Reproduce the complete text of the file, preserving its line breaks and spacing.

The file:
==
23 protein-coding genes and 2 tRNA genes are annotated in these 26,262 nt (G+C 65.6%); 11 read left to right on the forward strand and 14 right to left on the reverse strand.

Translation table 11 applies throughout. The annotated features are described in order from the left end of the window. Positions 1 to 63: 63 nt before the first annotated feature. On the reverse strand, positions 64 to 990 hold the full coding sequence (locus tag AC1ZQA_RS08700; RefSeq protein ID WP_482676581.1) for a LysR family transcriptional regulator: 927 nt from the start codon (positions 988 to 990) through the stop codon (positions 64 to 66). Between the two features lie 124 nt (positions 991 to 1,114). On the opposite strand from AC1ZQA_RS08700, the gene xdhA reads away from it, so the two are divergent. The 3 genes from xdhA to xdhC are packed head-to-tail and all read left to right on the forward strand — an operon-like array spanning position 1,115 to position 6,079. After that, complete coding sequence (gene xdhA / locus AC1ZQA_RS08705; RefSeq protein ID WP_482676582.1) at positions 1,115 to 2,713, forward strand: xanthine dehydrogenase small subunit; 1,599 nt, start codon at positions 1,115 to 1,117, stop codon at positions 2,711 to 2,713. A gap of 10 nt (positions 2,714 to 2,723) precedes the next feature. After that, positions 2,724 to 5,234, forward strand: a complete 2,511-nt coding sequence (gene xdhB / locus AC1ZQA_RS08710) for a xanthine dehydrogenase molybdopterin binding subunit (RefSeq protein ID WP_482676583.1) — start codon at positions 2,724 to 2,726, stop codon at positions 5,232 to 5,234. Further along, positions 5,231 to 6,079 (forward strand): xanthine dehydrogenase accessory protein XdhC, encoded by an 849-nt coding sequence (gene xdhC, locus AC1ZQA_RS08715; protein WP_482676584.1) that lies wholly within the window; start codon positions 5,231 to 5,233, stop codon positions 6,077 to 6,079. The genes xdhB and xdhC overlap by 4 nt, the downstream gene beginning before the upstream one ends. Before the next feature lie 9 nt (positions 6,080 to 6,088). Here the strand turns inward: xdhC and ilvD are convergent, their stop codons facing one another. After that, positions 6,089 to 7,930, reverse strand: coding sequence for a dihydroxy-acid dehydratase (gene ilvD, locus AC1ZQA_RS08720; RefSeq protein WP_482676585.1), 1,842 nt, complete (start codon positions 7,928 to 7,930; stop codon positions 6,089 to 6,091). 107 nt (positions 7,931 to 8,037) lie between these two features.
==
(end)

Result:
23 protein-coding genes and 2 tRNA genes are annotated in these 26,262 nt (G+C 65.6%); 11 read left to right on the forward strand and 14 right to left on the reverse strand.

Translation table 11 applies throughout. The annotated features are described in order from the left end of the window. Positions 1 to 63: 63 nt before the first annotated feature. On the reverse strand, positions 64 to 990 hold the full coding sequence (locus tag AC1ZQA_RS08700; RefSeq protein ID WP_482676581.1) for a LysR family transcriptional regulator: 927 nt from the start codon (positions 988 to 990) through the stop codon (positions 64 to 66). Between the two features lie 124 nt (positions 991 to 1,114). On the opposite strand from AC1ZQA_RS08700, the gene xdhA reads away from it, so the two are divergent. The 3 genes from xdhA to xdhC are packed head-to-tail and all read left to right on the forward strand — an operon-like array spanning position 1,115 to position 6,079. After that, complete coding sequence (gene xdhA / locus AC1ZQA_RS08705; RefSeq protein ID WP_482676582.1) at positions 1,115 to 2,713, forward strand: xanthine dehydrogenase small subunit; 1,599 nt, start codon at positions 1,115 to 1,117, stop codon at positions 2,711 to 2,713. A gap of 10 nt (positions 2,714 to 2,723) precedes the next feature. After that, positions 2,724 to 5,234, forward strand: a complete 2,511-nt coding sequence (gene xdhB / locus AC1ZQA_RS08710) for a xanthine dehydrogenase molybdopterin binding subunit (RefSeq protein ID WP_482676583.1) — start codon at positions 2,724 to 2,726, stop codon at positions 5,232 to 5,234. Further along, positions 5,231 to 6,079 (forward strand): xanthine dehydrogenase accessory protein XdhC, encoded by an 849-nt coding sequence (gene xdhC, locus AC1ZQA_RS08715; protein WP_482676584.1) that lies wholly within the window; start codon positions 5,231 to 5,233, stop codon positions 6,077 to 6,079. The genes xdhB and xdhC overlap by 4 nt, the downstream gene beginning before the upstream one ends. Before the next feature lie 9 nt (positions 6,080 to 6,088). Here the strand turns inward: xdhC and ilvD are convergent, their stop codons facing one another. After that, positions 6,089 to 7,930, reverse strand: coding sequence for a dihydroxy-acid dehydratase (gene ilvD, locus AC1ZQA_RS08720; RefSeq protein WP_482676585.1), 1,842 nt, complete (start codon positions 7,928 to 7,930; stop codon positions 6,089 to 6,091). 107 nt (positions 7,931 to 8,037) lie between these two features.